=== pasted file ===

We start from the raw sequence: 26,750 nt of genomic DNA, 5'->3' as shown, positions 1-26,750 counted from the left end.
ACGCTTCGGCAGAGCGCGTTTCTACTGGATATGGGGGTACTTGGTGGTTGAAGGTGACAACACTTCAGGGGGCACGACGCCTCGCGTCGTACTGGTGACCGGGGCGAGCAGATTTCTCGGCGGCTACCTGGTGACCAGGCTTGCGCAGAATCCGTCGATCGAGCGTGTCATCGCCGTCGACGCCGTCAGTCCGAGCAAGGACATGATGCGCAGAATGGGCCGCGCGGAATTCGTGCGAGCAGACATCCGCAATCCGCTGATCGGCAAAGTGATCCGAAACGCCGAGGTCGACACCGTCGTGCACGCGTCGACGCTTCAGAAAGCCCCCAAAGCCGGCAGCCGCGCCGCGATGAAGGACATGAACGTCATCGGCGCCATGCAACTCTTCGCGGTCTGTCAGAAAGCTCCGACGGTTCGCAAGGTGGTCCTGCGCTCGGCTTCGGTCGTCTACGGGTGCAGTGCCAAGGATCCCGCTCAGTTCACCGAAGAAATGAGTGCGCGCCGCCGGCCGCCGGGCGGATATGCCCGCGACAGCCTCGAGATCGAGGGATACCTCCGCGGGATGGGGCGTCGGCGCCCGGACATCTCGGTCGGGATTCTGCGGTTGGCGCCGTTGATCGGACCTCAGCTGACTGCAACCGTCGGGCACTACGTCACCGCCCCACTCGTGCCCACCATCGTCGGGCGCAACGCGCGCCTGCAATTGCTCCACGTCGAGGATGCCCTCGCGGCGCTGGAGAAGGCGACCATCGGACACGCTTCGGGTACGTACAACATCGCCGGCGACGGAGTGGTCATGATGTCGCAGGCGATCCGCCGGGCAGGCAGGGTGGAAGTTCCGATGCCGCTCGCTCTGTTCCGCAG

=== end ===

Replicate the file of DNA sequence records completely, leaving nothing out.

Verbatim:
We start from the raw sequence: 26,750 nt of genomic DNA, 5'->3' as shown, positions 1-26,750 counted from the left end.
ACGCTTCGGCAGAGCGCGTTTCTACTGGATATGGGGGTACTTGGTGGTTGAAGGTGACAACACTTCAGGGGGCACGACGCCTCGCGTCGTACTGGTGACCGGGGCGAGCAGATTTCTCGGCGGCTACCTGGTGACCAGGCTTGCGCAGAATCCGTCGATCGAGCGTGTCATCGCCGTCGACGCCGTCAGTCCGAGCAAGGACATGATGCGCAGAATGGGCCGCGCGGAATTCGTGCGAGCAGACATCCGCAATCCGCTGATCGGCAAAGTGATCCGAAACGCCGAGGTCGACACCGTCGTGCACGCGTCGACGCTTCAGAAAGCCCCCAAAGCCGGCAGCCGCGCCGCGATGAAGGACATGAACGTCATCGGCGCCATGCAACTCTTCGCGGTCTGTCAGAAAGCTCCGACGGTTCGCAAGGTGGTCCTGCGCTCGGCTTCGGTCGTCTACGGGTGCAGTGCCAAGGATCCCGCTCAGTTCACCGAAGAAATGAGTGCGCGCCGCCGGCCGCCGGGCGGATATGCCCGCGACAGCCTCGAGATCGAGGGATACCTCCGCGGGATGGGGCGTCGGCGCCCGGACATCTCGGTCGGGATTCTGCGGTTGGCGCCGTTGATCGGACCTCAGCTGACTGCAACCGTCGGGCACTACGTCACCGCCCCACTCGTGCCCACCATCGTCGGGCGCAACGCGCGCCTGCAATTGCTCCACGTCGAGGATGCCCTCGCGGCGCTGGAGAAGGCGACCATCGGACACGCTTCGGGTACGTACAACATCGCCGGCGACGGAGTGGTCATGATGTCGCAGGCGATCCGCCGGGCAGGCAGGGTGGAAGTTCCGATGCCGCTCGCTCTGTTCCGCAG